I got my period as we were saying “I do.” but it didn’t matter—I had to marry him because we’d slept together. I had to be as true as possible to my standards—a rigid set of commandments constructed with the help of nuns, fundamentalist relatives, my mother and the romantic movies of Hollywood where the smiling bride on her way down the aisle at fade-out was almost always a virgin, madly in love and headed for bliss.

None of it described me and I never got the ten thousand dollars either.

The first glimmer of wondering, what did he pursue me for? entered my mind when he asked for twin beds at the hotel. Later I realized he wasn’t going to kiss me goodnight—I was, after all, bleeding, but he did, finally, without enthusiasm. He played eighteen holes of golf both mornings, then daily we had lunch, saw the sights, took a few pictures, had dinner, a sexless night, no cuddling, and I returned home the same untried near virgin I’d been before except now I had two rings, the newest a plain, slender platinum band.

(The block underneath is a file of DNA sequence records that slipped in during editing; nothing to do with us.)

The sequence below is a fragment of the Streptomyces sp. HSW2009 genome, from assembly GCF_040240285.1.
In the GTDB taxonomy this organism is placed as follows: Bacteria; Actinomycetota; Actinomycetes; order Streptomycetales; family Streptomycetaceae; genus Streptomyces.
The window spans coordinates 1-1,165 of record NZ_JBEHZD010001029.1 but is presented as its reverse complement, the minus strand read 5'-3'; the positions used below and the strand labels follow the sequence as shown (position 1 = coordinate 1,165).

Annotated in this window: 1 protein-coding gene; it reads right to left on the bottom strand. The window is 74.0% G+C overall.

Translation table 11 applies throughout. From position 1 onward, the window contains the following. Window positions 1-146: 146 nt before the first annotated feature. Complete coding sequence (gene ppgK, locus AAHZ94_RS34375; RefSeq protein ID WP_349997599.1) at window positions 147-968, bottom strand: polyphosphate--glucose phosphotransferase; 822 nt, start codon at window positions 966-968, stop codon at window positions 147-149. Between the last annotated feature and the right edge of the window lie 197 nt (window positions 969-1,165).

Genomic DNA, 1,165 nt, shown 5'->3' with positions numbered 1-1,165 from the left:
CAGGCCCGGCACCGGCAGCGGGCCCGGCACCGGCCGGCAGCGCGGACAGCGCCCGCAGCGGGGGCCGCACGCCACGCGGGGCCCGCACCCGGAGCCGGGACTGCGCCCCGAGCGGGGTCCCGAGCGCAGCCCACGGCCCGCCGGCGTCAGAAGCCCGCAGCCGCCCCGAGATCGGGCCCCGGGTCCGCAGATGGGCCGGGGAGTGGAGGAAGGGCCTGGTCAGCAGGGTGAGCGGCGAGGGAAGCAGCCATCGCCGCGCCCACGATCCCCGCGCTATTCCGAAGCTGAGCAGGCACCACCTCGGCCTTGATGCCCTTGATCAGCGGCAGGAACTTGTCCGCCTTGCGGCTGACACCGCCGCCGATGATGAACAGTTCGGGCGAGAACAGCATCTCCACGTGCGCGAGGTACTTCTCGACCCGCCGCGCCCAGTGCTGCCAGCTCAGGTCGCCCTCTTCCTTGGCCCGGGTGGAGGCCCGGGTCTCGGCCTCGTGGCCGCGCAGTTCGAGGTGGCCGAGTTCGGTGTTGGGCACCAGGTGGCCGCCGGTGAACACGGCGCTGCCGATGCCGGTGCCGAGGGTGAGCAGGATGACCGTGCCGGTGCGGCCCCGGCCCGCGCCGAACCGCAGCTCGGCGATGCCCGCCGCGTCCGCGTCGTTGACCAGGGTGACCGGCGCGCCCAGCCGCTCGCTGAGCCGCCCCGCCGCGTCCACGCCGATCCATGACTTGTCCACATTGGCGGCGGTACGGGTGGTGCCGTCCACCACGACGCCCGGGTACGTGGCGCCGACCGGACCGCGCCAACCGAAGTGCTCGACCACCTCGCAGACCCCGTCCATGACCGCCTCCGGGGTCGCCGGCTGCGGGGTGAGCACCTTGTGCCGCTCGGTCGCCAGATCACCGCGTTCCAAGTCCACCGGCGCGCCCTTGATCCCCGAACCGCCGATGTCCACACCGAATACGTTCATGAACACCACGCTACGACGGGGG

Those rings accompanied me through twenty years of marriage though I only wore the diamond when I got dressed up, put on contact lens, mascara and heels and went somewhere other than the schools or supermarket. I soon loved my “rock,” forgot about size and setting and often soaked it in ammonia and water to remove residue and enhance its brilliant sparkle. Alas, the ring had to go when following the divorce and after the last child graduated from high school I was forced by my ex to sell the house, half of which was mine, and needed money for fixing up my co-op. It paid for five ceiling fans, and a new kitchen built on the cheap. I should have kept the ring. Its plain consort still hangs around in my jewelry box.